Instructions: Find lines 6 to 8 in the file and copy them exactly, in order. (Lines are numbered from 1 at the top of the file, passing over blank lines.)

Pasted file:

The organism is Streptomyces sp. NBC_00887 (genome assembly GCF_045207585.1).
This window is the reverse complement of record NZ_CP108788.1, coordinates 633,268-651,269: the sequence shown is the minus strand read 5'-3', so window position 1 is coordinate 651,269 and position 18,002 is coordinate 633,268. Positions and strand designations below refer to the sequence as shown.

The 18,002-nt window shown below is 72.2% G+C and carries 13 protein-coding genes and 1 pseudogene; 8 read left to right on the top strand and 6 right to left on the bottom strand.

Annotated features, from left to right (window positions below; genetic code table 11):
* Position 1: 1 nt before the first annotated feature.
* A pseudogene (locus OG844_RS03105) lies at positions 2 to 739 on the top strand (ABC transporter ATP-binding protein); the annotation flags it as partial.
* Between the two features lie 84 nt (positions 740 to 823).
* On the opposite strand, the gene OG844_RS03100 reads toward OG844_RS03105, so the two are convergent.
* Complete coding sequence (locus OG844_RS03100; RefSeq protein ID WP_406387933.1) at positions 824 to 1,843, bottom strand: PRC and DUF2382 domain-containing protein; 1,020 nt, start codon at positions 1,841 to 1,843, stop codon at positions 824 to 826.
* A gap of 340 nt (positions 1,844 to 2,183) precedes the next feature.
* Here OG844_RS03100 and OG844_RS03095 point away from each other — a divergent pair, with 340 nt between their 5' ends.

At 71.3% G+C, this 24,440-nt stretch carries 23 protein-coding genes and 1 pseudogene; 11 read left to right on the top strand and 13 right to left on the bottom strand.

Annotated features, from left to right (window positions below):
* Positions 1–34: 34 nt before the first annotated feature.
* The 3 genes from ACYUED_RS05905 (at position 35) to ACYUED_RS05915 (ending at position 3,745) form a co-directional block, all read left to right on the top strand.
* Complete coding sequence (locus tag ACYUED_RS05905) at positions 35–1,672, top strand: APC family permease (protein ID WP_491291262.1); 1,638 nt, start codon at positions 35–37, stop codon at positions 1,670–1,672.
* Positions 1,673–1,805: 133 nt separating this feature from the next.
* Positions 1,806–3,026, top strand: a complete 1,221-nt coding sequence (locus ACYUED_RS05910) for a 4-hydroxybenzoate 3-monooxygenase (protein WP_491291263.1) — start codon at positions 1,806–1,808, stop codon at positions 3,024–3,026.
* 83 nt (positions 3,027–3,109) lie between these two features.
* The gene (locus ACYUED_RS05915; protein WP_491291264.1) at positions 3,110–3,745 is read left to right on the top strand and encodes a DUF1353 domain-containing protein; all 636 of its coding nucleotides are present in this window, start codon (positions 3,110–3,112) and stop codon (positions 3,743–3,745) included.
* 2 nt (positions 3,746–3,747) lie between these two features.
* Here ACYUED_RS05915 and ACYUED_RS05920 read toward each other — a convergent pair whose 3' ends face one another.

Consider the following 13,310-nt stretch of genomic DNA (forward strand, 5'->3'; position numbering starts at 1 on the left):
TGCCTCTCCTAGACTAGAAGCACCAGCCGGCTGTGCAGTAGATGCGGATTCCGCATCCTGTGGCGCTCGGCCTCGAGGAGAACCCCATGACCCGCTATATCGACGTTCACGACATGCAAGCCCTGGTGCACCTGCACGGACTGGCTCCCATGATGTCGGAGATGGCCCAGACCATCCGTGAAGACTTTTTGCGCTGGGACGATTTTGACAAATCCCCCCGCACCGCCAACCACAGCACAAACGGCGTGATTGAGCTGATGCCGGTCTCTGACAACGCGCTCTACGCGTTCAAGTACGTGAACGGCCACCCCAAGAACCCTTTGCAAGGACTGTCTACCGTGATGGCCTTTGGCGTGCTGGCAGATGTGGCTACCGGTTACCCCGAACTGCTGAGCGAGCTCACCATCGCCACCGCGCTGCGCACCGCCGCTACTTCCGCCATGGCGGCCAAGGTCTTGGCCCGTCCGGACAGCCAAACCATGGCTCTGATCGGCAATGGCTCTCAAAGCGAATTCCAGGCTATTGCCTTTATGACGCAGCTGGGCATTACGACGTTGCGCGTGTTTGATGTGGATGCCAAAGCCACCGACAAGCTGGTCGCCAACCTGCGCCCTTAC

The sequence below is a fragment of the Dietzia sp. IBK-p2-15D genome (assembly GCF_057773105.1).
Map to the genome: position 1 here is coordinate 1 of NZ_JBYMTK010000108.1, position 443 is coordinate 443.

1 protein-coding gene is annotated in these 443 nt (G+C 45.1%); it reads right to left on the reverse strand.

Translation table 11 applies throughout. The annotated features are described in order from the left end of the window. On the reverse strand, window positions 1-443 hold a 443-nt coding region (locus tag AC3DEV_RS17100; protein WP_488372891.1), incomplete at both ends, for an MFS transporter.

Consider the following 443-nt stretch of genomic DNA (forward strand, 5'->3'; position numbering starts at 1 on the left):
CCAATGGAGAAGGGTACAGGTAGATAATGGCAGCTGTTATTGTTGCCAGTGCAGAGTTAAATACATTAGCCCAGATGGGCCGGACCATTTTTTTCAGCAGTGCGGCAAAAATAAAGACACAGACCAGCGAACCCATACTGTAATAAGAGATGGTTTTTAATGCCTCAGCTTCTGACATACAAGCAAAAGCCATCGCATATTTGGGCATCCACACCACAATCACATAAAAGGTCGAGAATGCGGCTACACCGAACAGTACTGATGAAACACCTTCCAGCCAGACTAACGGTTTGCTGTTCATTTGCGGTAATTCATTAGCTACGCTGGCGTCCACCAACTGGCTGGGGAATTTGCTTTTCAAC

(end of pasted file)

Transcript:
* A pseudogene (locus OG844_RS03105) lies at positions 2 to 739 on the top strand (ABC transporter ATP-binding protein); the annotation flags it as partial.
* Between the two features lie 84 nt (positions 740 to 823).
* On the opposite strand, the gene OG844_RS03100 reads toward OG844_RS03105, so the two are convergent.